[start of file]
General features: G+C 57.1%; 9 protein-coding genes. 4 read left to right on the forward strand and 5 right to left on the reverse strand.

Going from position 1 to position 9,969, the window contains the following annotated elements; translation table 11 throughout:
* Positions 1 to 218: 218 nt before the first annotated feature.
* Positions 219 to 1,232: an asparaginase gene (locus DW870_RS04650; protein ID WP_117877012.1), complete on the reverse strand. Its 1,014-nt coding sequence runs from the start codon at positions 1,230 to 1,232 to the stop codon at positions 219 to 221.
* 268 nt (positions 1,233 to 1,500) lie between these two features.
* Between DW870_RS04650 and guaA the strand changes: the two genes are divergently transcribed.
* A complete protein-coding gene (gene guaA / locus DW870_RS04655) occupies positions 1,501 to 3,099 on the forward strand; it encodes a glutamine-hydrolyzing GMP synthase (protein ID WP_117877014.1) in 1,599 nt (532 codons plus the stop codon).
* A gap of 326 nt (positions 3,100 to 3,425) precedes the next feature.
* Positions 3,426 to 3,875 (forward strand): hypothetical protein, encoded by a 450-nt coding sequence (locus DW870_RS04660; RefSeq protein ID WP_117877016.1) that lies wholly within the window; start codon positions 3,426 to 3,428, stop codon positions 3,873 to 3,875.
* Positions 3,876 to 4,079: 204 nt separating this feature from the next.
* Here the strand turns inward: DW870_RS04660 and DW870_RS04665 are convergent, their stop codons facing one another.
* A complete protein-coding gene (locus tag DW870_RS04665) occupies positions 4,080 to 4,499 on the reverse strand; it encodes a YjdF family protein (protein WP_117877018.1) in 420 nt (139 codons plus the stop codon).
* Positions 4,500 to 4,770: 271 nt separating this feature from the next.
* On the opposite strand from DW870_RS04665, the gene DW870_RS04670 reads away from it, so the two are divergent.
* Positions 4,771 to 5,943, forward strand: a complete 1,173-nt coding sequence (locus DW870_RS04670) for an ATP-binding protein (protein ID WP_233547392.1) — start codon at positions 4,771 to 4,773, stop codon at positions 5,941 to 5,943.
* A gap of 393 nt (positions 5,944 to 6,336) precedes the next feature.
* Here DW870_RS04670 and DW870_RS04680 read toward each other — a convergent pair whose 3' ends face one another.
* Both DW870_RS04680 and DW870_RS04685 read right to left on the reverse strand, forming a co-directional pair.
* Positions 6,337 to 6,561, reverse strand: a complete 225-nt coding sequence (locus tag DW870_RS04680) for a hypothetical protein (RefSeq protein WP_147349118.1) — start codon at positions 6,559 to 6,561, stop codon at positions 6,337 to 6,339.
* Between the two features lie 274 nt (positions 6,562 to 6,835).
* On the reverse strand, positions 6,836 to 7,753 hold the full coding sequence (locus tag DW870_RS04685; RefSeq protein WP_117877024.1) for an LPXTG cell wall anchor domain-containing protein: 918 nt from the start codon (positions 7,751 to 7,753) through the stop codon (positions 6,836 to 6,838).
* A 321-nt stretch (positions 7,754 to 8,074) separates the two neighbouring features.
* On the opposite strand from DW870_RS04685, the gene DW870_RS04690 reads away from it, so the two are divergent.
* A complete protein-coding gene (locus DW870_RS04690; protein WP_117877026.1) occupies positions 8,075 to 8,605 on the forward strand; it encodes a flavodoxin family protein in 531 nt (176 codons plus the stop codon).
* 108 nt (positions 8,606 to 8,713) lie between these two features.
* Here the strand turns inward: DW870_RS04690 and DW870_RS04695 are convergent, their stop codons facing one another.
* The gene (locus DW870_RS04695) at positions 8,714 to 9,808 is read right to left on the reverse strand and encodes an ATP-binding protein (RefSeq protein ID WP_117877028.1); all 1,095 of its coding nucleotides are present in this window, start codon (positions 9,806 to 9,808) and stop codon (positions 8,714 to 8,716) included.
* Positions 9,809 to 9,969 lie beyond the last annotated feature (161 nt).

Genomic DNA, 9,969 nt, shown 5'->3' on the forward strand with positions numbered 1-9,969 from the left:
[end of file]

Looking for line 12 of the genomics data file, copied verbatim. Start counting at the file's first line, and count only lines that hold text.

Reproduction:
* A complete protein-coding gene (locus tag DW870_RS04665) occupies positions 4,080 to 4,499 on the reverse strand; it encodes a YjdF family protein (protein WP_117877018.1) in 420 nt (139 codons plus the stop codon).